Shortly after we all went “Cheers” on New Year’s Day, news about the coronavirus began to circulate nationally, but incrementally. Videos of doctors in hospitals falling unconscious surfaces on social media, but life in the United States was pretty normal. Until it wasn’t. 

Today, there have been a reported 4.93 million confirmed cases of the Coronavirus and over 161,000 deaths. Many have been quarantined since March, and with governments, jobs and businesses reopening, Shelby County numbers continue to rise. In Shelby County, over 22,000 cases of COVID-19 have been confirmed with 302 deaths. 

There’s no sight of an end to this virus and many businesses are considering shutting down again with the rise in cases. Schools will implement remote learning in the fall including the University of Memphis which will implement a phase-in strategy. 

So what’s it like living with COVID-19? We touched base with Timothy Green, founder of The Dividend, a mentoring program for Black male students in Memphis. Tim revealed on social media that he had contracted the coronavirus and had been admitted to the hospital early during the quarantine. We want to show the severity of this virus and asked Tim to share his experience. 

1. Were you familiar with COVID before you experienced any symptoms?

Yes. I had been following the virus since some of the cases started to get attention in Wuhan, China.

2. When did you start experiencing symptoms? What were your symptoms?

I started experiencing symptoms in March. Initially, I had chills and lost my ability to taste and smell.

3. Describe your worst day (if not already done so in the above question).

My worst day was probably day 3 in the hospital. I was pretty fatigued and could also hear people screaming for help and hearing “code blue” through the night. At one point, a nurse had a breakdown in the hallway and her body hit my door. I still remember the sound of her sliding down the wall. At that point, I just focused on making it through the night. I kept giving myself a pep talk that it would all get better.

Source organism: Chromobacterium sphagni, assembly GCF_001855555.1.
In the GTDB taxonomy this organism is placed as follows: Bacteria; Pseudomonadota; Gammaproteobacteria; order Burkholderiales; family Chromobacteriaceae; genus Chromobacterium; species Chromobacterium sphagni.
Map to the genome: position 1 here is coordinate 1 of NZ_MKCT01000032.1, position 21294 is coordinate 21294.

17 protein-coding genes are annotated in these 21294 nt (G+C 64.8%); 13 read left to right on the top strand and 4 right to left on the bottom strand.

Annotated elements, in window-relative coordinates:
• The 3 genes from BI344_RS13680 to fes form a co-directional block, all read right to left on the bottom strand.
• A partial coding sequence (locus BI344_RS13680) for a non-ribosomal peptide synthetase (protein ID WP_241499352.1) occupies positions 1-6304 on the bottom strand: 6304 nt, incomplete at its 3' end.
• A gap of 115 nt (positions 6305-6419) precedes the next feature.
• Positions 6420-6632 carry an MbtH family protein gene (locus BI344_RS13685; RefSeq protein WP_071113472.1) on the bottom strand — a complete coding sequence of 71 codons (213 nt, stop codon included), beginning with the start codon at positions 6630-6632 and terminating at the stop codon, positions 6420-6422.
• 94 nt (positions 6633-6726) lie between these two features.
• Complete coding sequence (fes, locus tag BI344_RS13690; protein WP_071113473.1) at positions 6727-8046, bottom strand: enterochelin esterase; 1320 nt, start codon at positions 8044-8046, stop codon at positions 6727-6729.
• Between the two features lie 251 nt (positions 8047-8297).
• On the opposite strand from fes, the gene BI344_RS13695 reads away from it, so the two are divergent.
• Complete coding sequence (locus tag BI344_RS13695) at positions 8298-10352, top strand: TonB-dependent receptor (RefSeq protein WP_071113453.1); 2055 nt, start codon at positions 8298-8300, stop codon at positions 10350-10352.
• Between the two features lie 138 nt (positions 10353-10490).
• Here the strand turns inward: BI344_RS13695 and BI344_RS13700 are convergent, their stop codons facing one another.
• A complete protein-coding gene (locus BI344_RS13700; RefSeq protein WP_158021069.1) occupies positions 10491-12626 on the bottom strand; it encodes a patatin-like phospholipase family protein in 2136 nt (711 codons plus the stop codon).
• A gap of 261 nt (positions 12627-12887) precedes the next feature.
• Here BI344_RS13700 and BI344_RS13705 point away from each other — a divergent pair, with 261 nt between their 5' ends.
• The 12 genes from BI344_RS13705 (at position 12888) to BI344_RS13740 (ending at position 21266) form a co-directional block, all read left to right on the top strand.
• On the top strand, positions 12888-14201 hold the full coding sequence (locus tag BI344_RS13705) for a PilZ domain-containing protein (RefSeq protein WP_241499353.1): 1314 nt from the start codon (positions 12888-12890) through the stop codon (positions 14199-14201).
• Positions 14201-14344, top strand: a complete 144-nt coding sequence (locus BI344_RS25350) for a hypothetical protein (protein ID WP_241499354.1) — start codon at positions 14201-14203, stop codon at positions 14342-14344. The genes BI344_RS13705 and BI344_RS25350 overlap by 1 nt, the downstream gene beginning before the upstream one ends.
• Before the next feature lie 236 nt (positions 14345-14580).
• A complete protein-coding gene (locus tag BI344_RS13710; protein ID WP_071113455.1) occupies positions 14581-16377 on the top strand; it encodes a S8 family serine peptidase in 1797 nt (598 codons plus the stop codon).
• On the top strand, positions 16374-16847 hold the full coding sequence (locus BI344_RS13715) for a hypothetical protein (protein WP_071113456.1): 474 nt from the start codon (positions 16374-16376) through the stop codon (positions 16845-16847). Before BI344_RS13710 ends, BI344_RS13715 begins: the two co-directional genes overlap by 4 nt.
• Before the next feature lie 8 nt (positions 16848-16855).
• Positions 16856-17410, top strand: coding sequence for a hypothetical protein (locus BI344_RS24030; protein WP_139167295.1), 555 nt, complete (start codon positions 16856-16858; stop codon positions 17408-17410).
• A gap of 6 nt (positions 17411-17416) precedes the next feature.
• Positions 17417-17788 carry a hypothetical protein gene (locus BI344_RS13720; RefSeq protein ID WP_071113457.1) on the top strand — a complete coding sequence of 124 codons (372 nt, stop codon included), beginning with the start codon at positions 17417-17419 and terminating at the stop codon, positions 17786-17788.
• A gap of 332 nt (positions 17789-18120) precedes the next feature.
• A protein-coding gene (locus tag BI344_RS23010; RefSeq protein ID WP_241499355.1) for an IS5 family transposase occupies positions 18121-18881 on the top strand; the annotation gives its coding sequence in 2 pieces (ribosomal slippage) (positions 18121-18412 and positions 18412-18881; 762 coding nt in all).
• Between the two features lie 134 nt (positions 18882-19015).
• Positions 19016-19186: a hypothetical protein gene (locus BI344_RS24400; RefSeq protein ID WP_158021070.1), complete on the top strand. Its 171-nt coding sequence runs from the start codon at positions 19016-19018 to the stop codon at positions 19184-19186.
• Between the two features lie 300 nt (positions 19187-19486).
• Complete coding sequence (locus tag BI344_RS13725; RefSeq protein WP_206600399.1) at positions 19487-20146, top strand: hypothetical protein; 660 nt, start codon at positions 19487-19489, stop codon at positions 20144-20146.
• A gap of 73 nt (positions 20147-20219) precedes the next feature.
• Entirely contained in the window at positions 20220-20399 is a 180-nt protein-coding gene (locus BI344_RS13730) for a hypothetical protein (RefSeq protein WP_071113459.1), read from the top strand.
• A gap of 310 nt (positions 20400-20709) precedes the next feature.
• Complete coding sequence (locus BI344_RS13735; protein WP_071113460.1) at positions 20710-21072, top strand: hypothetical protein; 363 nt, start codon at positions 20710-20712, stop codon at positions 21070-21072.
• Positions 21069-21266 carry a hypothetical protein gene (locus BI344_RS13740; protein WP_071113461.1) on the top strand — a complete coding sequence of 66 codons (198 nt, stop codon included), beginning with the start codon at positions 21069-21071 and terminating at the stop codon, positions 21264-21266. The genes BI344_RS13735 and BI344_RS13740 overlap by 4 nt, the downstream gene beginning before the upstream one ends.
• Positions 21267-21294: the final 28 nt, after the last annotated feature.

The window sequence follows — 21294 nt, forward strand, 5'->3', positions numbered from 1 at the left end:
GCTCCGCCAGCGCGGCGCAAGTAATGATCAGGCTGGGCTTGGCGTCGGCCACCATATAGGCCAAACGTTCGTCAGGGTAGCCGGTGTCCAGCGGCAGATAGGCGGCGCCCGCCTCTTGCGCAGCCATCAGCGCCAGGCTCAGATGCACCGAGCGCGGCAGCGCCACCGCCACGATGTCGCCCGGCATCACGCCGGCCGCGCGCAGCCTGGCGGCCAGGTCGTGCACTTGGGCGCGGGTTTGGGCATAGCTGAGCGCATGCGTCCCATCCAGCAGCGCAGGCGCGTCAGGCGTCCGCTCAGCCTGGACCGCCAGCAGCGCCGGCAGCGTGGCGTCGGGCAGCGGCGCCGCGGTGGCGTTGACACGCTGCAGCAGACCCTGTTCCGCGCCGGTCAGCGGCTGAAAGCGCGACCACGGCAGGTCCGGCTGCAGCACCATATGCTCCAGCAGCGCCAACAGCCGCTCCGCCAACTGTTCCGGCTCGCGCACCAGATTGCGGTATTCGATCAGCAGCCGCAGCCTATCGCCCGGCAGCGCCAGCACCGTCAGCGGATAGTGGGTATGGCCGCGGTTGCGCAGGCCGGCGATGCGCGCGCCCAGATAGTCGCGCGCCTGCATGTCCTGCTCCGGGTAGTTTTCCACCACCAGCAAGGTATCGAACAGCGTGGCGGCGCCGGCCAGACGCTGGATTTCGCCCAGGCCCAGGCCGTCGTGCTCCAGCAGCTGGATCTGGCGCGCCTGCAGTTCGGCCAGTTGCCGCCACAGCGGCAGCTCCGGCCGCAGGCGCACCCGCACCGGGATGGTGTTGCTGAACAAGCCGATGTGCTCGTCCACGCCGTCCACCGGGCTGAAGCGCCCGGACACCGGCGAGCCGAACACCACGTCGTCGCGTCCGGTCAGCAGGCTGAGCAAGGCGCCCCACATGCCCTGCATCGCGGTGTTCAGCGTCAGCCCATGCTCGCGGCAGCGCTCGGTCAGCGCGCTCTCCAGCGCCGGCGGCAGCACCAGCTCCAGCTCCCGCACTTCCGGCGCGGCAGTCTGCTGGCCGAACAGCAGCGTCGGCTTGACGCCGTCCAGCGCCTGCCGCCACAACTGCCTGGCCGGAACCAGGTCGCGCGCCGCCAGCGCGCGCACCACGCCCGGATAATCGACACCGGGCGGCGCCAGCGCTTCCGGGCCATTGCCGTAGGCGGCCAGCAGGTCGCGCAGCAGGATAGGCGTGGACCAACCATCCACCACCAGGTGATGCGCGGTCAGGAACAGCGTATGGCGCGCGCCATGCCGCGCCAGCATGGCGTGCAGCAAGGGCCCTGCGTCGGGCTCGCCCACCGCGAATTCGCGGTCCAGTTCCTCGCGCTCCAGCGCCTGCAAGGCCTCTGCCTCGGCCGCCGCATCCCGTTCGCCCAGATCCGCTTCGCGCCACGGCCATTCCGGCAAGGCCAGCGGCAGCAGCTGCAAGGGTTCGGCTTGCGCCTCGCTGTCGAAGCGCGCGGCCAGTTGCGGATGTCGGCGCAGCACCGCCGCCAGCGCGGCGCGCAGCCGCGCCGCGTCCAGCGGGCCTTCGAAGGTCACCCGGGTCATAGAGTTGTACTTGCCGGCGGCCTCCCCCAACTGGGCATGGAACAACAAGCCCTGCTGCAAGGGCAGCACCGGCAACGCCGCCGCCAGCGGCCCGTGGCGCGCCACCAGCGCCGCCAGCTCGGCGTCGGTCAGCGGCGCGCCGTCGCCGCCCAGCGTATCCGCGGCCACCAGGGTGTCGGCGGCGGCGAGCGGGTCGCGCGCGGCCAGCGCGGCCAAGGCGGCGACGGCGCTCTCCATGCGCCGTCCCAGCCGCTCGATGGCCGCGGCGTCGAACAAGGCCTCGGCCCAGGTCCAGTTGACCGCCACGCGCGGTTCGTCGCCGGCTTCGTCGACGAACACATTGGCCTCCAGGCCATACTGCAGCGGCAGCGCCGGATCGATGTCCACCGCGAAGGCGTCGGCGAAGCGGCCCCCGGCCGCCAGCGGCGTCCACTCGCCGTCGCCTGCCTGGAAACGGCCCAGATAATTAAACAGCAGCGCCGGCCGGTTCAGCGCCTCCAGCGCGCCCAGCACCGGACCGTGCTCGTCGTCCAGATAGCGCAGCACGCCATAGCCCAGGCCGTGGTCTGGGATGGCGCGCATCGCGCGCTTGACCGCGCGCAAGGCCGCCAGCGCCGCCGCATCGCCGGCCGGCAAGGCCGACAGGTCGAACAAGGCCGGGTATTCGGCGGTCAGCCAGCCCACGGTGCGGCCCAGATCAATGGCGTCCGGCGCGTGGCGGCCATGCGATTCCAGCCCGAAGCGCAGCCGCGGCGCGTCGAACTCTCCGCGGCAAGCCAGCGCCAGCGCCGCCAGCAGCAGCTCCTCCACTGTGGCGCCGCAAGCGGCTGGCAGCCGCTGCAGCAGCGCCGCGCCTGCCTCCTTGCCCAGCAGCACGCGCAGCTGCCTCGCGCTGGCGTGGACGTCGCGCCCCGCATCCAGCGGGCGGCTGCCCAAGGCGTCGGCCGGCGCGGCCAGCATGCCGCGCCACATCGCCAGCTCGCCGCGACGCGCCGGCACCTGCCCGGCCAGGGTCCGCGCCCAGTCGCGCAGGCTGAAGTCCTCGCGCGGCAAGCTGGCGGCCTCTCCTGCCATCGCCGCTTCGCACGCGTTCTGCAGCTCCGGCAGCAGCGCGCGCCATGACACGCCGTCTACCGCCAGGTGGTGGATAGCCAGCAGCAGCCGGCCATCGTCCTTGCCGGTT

4. Did you go to the hospital? What was the atmosphere? 

Yes. I was in the hospital for 6 days; 2 while waiting for results and 4 days in ICU. I really felt like a science experiment. Since I was admitted in March, a lot of the staff was still trying to figure things out. I stopped responding to nurses that asked me where I went and “How do you think you caught it?” My response was “The chart has everything” with a smile. 

5. When did you start to recover?  

I started to recover around day 4. I was able to walk around a little (in my room) and I was taken off of fluids. 

6. Who was around you? Could anyone come visit you in the hospital or at home? 

No one could visit. My sister was able to bring my backpack with my laptop. I was working for a campaign so I wanted to get back to building our strategy once I felt better (I know…I know…I should have been resting). 

7. What did you fear most? 

Honestly, when the doctor started having the conversation around resuscitating me if things “began to get worse”, that made it real. I did not want to die there. 

8. Are you still experiencing side effects? What are they? 

A few days after leaving the hospital, I would have nightmares about my stay in the hospital and going outside my house (after quarantining) made me anxious. Those two things have gotten better, but I have pretty bad headaches every now and then. 

9. Do you know how you caught it? 

Right before the shutdown, I was out of town for work. I believe it was there. I am not sure where because I went to several places.

10. Do you think people are taking the virus seriously? What advice would you give anyone: young or old? 

I still believe that we are not taking this as seriously as we should. My experience really helped my friends and family take it more seriously. That’s why I decided to share my story on social media because a lot of people won’t believe it until it hits home for them. I would advise people to build their immune system up, wear their masks, social distance and if they can’t do that, stay home. And if they can’t stay home, and have to go out without a mask, drop a pin so I know where they are because I want to go the opposite way from where they’re going. 🙂

Please continue to wear a mask and social distance by maintaining 6 feet from other people. This virus is real and we want to protect and save as many Memphians as possible – so we can keep bringing soul to the Bluff City when all of this is over. 

Have you or someone you know recovered from the Coronavirus? Share your experience with us in the comments. 

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